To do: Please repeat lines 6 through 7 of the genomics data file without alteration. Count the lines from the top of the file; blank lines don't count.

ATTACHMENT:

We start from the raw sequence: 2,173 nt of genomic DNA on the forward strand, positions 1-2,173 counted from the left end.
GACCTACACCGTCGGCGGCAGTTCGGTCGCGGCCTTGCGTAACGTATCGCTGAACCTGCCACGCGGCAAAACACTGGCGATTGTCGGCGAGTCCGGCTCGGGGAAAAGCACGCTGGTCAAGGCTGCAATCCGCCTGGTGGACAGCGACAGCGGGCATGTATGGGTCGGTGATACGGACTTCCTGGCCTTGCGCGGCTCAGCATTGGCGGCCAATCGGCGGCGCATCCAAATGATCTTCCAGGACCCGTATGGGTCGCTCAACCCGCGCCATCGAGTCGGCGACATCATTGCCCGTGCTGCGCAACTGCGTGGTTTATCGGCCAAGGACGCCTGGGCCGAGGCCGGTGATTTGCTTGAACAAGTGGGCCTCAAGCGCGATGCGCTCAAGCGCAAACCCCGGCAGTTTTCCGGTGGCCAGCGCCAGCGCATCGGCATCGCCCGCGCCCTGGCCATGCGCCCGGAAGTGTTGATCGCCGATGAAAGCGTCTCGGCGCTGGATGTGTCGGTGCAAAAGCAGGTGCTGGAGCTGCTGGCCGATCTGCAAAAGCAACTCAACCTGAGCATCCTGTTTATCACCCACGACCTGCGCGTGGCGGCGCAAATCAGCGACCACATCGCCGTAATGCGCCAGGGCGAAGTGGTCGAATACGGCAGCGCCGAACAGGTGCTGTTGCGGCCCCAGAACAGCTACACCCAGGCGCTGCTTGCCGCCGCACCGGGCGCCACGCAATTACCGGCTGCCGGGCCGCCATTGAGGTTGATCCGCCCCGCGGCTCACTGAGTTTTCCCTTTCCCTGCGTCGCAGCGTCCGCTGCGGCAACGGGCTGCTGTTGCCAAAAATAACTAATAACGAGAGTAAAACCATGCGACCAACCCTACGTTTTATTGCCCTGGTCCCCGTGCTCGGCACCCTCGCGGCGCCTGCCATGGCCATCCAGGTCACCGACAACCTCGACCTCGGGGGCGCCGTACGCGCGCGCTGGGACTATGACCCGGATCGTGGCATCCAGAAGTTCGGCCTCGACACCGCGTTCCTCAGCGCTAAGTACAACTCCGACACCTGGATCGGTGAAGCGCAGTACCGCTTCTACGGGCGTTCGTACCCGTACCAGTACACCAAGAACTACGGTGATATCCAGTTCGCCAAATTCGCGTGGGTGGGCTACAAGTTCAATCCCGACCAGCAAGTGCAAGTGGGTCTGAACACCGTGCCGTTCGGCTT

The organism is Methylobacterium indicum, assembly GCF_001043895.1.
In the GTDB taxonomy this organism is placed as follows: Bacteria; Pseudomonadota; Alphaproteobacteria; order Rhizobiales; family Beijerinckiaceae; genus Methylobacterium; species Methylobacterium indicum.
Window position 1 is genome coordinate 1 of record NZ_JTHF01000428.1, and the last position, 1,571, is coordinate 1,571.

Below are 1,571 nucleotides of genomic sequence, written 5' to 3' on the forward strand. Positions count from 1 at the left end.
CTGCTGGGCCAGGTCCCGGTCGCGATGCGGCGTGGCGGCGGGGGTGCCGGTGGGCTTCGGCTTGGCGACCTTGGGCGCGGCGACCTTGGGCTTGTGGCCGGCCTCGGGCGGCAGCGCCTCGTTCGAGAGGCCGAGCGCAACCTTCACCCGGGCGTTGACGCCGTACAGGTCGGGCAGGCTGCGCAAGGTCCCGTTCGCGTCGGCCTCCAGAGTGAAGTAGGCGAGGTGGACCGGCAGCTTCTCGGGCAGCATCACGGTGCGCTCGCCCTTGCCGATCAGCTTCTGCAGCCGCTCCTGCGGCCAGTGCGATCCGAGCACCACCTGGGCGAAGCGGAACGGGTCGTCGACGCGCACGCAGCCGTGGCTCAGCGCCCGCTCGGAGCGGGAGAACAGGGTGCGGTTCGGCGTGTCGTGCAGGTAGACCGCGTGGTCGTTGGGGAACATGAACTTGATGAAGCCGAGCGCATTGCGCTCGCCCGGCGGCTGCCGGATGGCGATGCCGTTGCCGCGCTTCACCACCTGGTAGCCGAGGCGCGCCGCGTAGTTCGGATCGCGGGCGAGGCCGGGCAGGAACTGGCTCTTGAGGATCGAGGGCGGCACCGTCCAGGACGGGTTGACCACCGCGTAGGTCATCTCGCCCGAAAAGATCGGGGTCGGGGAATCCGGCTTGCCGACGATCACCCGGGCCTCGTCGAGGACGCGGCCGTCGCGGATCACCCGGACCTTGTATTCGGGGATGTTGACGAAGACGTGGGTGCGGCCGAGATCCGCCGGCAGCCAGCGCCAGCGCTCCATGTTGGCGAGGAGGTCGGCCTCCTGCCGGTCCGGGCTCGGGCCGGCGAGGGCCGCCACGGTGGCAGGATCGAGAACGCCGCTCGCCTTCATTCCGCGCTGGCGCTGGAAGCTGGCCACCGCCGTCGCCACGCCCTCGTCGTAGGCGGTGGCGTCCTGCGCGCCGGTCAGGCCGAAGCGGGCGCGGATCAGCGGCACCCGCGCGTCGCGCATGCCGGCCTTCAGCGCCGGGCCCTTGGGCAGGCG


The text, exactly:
Below are 1,571 nucleotides of genomic sequence, written 5' to 3' on the forward strand. Positions count from 1 at the left end.
CTGCTGGGCCAGGTCCCGGTCGCGATGCGGCGTGGCGGCGGGGGTGCCGGTGGGCTTCGGCTTGGCGACCTTGGGCGCGGCGACCTTGGGCTTGTGGCCGGCCTCGGGCGGCAGCGCCTCGTTCGAGAGGCCGAGCGCAACCTTCACCCGGGCGTTGACGCCGTACAGGTCGGGCAGGCTGCGCAAGGTCCCGTTCGCGTCGGCCTCCAGAGTGAAGTAGGCGAGGTGGACCGGCAGCTTCTCGGGCAGCATCACGGTGCGCTCGCCCTTGCCGATCAGCTTCTGCAGCCGCTCCTGCGGCCAGTGCGATCCGAGCACCACCTGGGCGAAGCGGAACGGGTCGTCGACGCGCACGCAGCCGTGGCTCAGCGCCCGCTCGGAGCGGGAGAACAGGGTGCGGTTCGGCGTGTCGTGCAGGTAGACCGCGTGGTCGTTGGGGAACATGAACTTGATGAAGCCGAGCGCATTGCGCTCGCCCGGCGGCTGCCGGATGGCGATGCCGTTGCCGCGCTTCACCACCTGGTAGCCGAGGCGCGCCGCGTAGTTCGGATCGCGGGCGAGGCCGGGCAGGAACTGGCTCTTGAGGATCGAGGGCGGCACCGTCCAGGACGGGTTGACCACCGCGTAGGTCATCTCGCCCGAAAAGATCGGGGTCGGGGAATCCGGCTTGCCGACGATCACCCGGGCCTCGTCGAGGACGCGGCCGTCGCGGATCACCCGGACCTTGTATTCGGGGATGTTGACGAAGACGTGGGTGCGGCCGAGATCCGCCGGCAGCCAGCGCCAGCGCTCCATGTTGGCGAGGAGGTCGGCCTCCTGCCGGTCCGGGCTCGGGCCGGCGAGGGCCGCCACGGTGGCAGGATCGAGAACGCCGCTCGCCTTCATTCCGCGCTGGCGCTGGAAGCTGGCCACCGCCGTCGCCACGCCCTCGTCGTAGGCGGTGGCGTCCTGCGCGCCGGTCAGGCCGAAGCGGGCGCGGATCAGCGGCACCCGCGCGTCGCGCATGCCGGCCTTCAGCGCCGGGCCCTTGGGCAGGCG